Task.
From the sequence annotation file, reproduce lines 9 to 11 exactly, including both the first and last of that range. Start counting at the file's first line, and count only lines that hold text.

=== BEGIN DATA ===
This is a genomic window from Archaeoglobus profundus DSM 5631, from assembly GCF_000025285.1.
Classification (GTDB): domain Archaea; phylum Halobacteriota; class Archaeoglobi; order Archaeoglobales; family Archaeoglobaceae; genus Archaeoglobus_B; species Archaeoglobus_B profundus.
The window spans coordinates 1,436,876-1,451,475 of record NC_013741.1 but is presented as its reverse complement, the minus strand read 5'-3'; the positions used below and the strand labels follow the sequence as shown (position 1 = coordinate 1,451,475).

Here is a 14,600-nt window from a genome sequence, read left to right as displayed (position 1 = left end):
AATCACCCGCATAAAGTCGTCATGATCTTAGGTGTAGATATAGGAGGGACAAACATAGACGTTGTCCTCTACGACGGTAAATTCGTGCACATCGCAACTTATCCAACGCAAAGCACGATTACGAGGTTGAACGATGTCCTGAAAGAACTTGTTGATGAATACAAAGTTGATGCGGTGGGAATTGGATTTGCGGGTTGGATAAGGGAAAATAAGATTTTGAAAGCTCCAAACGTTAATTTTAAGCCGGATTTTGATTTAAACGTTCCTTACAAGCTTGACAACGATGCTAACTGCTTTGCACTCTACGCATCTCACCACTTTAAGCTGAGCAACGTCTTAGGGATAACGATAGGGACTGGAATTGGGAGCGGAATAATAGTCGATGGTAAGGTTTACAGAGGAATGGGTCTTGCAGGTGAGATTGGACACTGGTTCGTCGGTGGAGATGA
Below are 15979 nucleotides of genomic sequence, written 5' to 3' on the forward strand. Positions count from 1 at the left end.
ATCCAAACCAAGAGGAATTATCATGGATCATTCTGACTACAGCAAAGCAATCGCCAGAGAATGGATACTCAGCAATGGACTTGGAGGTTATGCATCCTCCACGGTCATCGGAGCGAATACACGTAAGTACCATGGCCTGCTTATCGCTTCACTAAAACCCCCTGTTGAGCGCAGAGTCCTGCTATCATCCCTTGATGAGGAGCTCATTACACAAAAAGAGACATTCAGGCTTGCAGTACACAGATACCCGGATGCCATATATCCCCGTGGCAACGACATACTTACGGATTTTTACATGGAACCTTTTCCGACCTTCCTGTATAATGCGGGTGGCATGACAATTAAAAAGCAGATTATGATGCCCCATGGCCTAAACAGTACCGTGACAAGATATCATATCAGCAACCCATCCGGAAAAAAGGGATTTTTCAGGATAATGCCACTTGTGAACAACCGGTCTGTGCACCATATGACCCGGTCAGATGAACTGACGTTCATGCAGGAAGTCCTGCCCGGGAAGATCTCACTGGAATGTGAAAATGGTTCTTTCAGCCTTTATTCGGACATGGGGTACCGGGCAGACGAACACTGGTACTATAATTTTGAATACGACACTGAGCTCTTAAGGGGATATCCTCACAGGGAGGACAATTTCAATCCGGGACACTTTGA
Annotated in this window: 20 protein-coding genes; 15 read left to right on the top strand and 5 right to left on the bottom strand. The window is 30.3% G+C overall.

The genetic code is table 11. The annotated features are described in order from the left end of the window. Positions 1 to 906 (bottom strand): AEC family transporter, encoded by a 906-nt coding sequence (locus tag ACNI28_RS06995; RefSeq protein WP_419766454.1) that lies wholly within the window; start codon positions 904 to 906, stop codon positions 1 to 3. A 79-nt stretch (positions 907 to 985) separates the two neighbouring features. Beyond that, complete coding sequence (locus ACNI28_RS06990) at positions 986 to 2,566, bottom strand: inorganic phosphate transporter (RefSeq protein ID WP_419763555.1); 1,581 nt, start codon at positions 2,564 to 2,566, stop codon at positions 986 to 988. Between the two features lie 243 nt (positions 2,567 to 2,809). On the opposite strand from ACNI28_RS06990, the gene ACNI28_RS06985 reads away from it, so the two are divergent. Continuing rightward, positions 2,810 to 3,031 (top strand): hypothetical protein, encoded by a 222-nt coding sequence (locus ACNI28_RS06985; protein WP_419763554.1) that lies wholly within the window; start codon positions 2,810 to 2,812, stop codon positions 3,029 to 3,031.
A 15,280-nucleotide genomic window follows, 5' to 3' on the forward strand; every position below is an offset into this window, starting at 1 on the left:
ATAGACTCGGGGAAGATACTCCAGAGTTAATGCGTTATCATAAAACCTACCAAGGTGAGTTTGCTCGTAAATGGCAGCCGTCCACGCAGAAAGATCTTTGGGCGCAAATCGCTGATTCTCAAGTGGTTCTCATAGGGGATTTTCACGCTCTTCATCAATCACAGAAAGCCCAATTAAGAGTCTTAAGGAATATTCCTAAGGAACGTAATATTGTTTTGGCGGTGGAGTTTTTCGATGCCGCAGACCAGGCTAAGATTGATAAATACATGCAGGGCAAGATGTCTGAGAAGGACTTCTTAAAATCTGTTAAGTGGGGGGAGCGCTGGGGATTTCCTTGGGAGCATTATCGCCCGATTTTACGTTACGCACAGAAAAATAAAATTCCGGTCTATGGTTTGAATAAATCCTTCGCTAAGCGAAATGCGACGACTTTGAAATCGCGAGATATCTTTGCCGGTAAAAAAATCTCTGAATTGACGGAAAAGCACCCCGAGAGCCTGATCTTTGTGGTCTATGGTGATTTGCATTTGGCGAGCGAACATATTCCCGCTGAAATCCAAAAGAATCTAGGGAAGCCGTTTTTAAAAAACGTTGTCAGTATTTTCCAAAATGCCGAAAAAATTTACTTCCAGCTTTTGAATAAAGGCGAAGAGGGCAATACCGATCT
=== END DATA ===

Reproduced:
The genetic code is table 11. The annotated features are described in order from the left end of the window. Positions 1 to 906 (bottom strand): AEC family transporter, encoded by a 906-nt coding sequence (locus tag ACNI28_RS06995; RefSeq protein WP_419766454.1) that lies wholly within the window; start codon positions 904 to 906, stop codon positions 1 to 3. A 79-nt stretch (positions 907 to 985) separates the two neighbouring features. Beyond that, complete coding sequence (locus ACNI28_RS06990) at positions 986 to 2,566, bottom strand: inorganic phosphate transporter (RefSeq protein ID WP_419763555.1); 1,581 nt, start codon at positions 2,564 to 2,566, stop codon at positions 986 to 988. Between the two features lie 243 nt (positions 2,567 to 2,809). On the opposite strand from ACNI28_RS06990, the gene ACNI28_RS06985 reads away from it, so the two are divergent. Continuing rightward, positions 2,810 to 3,031 (top strand): hypothetical protein, encoded by a 222-nt coding sequence (locus ACNI28_RS06985; protein WP_419763554.1) that lies wholly within the window; start codon positions 2,810 to 2,812, stop codon positions 3,029 to 3,031.
A 15,280-nucleotide genomic window follows, 5' to 3' on the forward strand; every position below is an offset into this window, starting at 1 on the left:
ATAGACTCGGGGAAGATACTCCAGAGTTAATGCGTTATCATAAAACCTACCAAGGTGAGTTTGCTCGTAAATGGCAGCCGTCCACGCAGAAAGATCTTTGGGCGCAAATCGCTGATTCTCAAGTGGTTCTCATAGGGGATTTTCACGCTCTTCATCAATCACAGAAAGCCCAATTAAGAGTCTTAAGGAATATTCCTAAGGAACGTAATATTGTTTTGGCGGTGGAGTTTTTCGATGCCGCAGACCAGGCTAAGATTGATAAATACATGCAGGGCAAGATGTCTGAGAAGGACTTCTTAAAATCTGTTAAGTGGGGGGAGCGCTGGGGATTTCCTTGGGAGCATTATCGCCCGATTTTACGTTACGCACAGAAAAATAAAATTCCGGTCTATGGTTTGAATAAATCCTTCGCTAAGCGAAATGCGACGACTTTGAAATCGCGAGATATCTTTGCCGGTAAAAAAATCTCTGAATTGACGGAAAAGCACCCCGAGAGCCTGATCTTTGTGGTCTATGGTGATTTGCATTTGGCGAGCGAACATATTCCCGCTGAAATCCAAAAGAATCTAGGGAAGCCGTTTTTAAAAAACGTTGTCAGTATTTTCCAAAATGCCGAAAAAATTTACTTCCAGCTTTTGAATAAAGGCGAAGAGGGCAATACCGATCT